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EU Sets Up Vehicle For Iran Oil Trade To Avoid Sanctions

Iran EU

The European Union said it has set up a special-purpose vehicle that will handle transactions involving Iranian oil and European goods, AFP reports, citing a statement made by the EU’s head of foreign policy Federica Mogherini at the UN.

"In practical terms,” Mogherini said, “this will mean that EU member states will set up a legal entity to facilitate legitimate financial transactions with Iran and this will allow European companies to continue to trade with Iran in accordance with European Union law and could be open to other partners in the world."

Reuters quoted European diplomats as saying the scheme was similar to the barter system used by the Soviet Union during the Cold War, which eliminated the use of any money. Some of these diplomats, however, seemed concerned that this attempt to keep Iranian oil flowing into Europe is doomed. Washington, they said, could simply expand the scope of the sanctions to include barter transactions. Reuters did not elaborate on how exactly this would be done legally.

“The key is to keep all possibilities open so that we can signal to the Iranians that the door isn’t closing,” one French diplomat said.

The European signatories to the Joint Comprehensive Plan of Action, more commonly known as the Iran nuclear deal, have demonstrated exemplary verbal efforts to keep the deal in place, with the European Commission enacting a provision that effectively bans European companies from complying with U.S. sanctions. However, these same companies, including Total and Volkswagen, have essentially ignored the provision and have abandoned Iran for fear of repercussions from Washington.

Iran, at the same time, has insisted that the EU offers real support for the deal and for its economy in these times of trouble, threatening to resume its nuclear program if nothing is done. According to the diplomats who spoke to Reuters, so far the EU has failed to provide this kind of support.

By Irina Slav for Oilprice.com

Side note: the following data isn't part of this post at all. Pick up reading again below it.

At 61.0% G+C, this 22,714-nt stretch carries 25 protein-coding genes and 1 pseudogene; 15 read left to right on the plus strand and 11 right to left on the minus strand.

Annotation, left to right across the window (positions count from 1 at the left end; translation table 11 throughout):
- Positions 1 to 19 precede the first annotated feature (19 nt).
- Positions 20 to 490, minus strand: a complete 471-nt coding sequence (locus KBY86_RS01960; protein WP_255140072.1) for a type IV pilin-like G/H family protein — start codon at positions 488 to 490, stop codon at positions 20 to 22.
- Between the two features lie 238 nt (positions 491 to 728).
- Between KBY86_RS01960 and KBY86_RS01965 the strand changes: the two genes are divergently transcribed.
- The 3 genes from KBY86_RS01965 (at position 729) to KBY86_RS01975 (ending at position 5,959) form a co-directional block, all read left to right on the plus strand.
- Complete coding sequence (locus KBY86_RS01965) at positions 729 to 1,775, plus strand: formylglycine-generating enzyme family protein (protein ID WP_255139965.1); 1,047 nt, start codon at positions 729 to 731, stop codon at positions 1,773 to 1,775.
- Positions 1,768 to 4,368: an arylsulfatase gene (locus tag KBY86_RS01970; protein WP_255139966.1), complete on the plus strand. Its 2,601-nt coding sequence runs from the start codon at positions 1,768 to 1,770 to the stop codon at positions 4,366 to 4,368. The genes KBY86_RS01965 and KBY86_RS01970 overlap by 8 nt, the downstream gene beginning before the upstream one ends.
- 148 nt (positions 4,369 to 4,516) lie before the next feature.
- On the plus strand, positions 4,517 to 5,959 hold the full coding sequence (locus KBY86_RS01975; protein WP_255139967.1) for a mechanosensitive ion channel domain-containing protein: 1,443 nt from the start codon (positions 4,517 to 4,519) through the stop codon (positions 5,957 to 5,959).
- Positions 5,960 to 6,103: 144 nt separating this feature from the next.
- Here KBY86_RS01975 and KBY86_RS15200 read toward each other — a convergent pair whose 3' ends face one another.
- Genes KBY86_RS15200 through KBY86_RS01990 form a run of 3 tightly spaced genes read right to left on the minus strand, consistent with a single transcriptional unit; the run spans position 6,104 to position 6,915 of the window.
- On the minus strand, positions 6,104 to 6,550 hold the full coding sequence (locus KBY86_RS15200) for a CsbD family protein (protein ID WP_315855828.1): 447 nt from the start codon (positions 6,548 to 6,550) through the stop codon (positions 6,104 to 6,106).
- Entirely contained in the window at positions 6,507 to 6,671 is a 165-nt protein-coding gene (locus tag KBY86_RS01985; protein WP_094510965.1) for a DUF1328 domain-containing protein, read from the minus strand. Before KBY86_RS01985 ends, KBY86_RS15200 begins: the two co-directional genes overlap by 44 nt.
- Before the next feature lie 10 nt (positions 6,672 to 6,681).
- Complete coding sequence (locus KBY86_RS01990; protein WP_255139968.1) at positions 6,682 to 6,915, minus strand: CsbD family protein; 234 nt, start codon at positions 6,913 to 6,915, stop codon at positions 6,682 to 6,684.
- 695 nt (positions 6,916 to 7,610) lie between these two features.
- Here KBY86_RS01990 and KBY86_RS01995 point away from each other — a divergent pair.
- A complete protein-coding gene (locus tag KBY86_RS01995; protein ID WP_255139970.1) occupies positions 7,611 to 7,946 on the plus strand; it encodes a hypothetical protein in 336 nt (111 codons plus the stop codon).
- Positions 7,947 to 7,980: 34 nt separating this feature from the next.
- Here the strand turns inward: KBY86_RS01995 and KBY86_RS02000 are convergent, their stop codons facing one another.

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  • Chris_zzz on September 25 2018 said:
    The problem here with what the EU is doing is obvious. The U.S.'s dispute with Iran has to do with nuclear non-proliferation, a policy goal of NATO. Why should the U.S. continue to help protect EU countries if they are undermining their own nuclear non-proliferation policies? I know what some people will claim: that the Iran deal helps the cause of nuclear non-proliferation. I disagree. It gives Iran a path to producing nuclear weapons in the future. On top of all this is the fact that Iran is sponsoring terrorism all over the Middle East and Europe. Iran still threatens Israel, one of the U.S.'s closest allies, with annihilation. Iran is waging a proxy war in Yemen and is funding Palestinian aggression against Israel. Europe is being weak and too short-term in their thinking in accommodating Iran. The Europeans should have known that the U.S. would pull out of the Iran agreement; it was highly opposed in the U.S. and never submitted to the Senate, as it should have been under the Constitution -- because it was effectively a treaty.
  • Mamdouh G Salameh on September 25 2018 said:
    The EU is signalling to President Trump that they will not comply with US sanctions on Iran and will continue to buy Iranian crude. Furthermore, they are prepared to defend European companies dealing with Iran against US sanctions.

    The EU has a lot of economic muscle being the largest trade bloc in the world accounting for 22% of the global economy compared with 18% for the US. If the US takes action against the EU for dealing with Iran, the EU will retaliate against the US.

    The EU has no alternative but to support continued trade with Iran because if Iran is not satisfied with EU support, it will definitely abandon the nuclear deal altogether. In such a situation, the alternative could be a further escalation of tension between the US and Iran possibly leading to a war engulfing the whole Gulf region.

    Dr Mamdouh G Salameh
    International Oil Economist
    Visiting Professor of Energy Economics at ESCP Europe Business School, London

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